AAFP Raises Concerns Over Ongoing Meaningful Use Program Audits

April 11, 2015 in News

This week, the American Academy of Family Physicians sent a letter to CMS acting Administrator Andy Slavitt raising concerns that meaningful use program audits could be causing an undue hardship for family medicine and primary care physicians, EHR Intelligence reports.

Under the 2009 economic stimulus package, providers who demonstrate meaningful use of certified electronic health records can qualify for Medicaid and Medicare incentive payments (Gruessner, EHR Intelligence, 4/9).

Background

Earlier this month, HHS’ Office of Inspector General began auditing meaningful use payments made to eligible professionals as part of its fiscal year 2015 work plan.

According to OIG spokesperson Donald White, the audits are being conducted to determine whether CMS is appropriately using taxpayer funding, rather than to identify fraudulent reporting by eligible professionals.

However, White added that if “auditors come across information that might involve enforcement issues, they might provide that information to CMS or OIG” (Terry, Medscape, 4/2).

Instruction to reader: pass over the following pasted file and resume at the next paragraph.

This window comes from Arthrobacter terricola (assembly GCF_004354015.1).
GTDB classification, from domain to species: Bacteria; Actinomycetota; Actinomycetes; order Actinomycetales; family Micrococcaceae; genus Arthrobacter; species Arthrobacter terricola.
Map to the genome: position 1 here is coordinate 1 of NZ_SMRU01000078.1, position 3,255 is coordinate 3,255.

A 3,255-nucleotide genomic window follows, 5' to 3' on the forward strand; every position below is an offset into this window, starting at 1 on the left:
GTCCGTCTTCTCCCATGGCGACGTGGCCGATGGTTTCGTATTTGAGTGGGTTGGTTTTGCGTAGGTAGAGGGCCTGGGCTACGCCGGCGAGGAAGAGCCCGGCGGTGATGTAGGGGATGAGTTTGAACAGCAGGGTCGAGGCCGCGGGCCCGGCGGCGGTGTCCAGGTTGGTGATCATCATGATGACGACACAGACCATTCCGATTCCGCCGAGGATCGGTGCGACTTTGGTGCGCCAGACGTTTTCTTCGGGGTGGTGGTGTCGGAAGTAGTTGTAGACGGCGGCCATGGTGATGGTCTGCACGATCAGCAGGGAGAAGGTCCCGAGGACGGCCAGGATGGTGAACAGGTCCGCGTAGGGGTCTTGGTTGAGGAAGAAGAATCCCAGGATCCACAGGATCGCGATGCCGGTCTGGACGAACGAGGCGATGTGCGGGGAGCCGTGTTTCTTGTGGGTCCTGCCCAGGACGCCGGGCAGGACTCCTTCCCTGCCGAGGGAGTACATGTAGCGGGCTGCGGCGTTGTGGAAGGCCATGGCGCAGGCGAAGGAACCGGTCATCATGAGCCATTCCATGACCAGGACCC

Daniel Gottlieb, a lawyer with McDermott Will Emery, said that providers will have to repay incentives if OIG finds that they have received inappropriate payments.

According to FierceEMR, OIG has completed audits of the Medicaid meaningful use programs in Florida and Massachusetts and has started a separate audit in Pennsylvania (Durben Hirsch, FierceEMR, 4/6).

Meanwhile, an external auditor for CMS has been reviewing all incentive payments made since 2012 (Medscape, 4/2).

Details of Letter

In the letter, AAFP Board Chair Reid Blackwelder questioned the qualifications of the individuals conducting the meaningful use program audits.

Specifically, he said the auditors do not seem to have backgrounds in health IT or EHR implementation, which has caused miscommunication and taken time away from doctors that they otherwise would spend treating patients.

Further, Blackwelder raised concerns about requiring physician practices to repay their incentives if they are missing even one piece of documentation required for the reviews. He said the policy has led to delays in eligible professionals’ health IT implementations and upgrades.

In addition, AAFP said EHR vendors are unaware of the auditing program’s documentation requirements, causing further problems.

AAFP called on CMS to compile a report on meaningful use audits that includes information on the:

  • Failure rate of audits and the specific data that led to the failure; and
  • Number of audits conducted.

The letter said, “If the government believes that a strong primary care foundation is the key to an improved and sustainable health care system, then we urge you to take these issues into account and provide immediate and increased relief to those who have acted responsibly and legally and had no intent to defraud or deceive by participating in the meaningful use program” (EHR Intelligence, 4/9).

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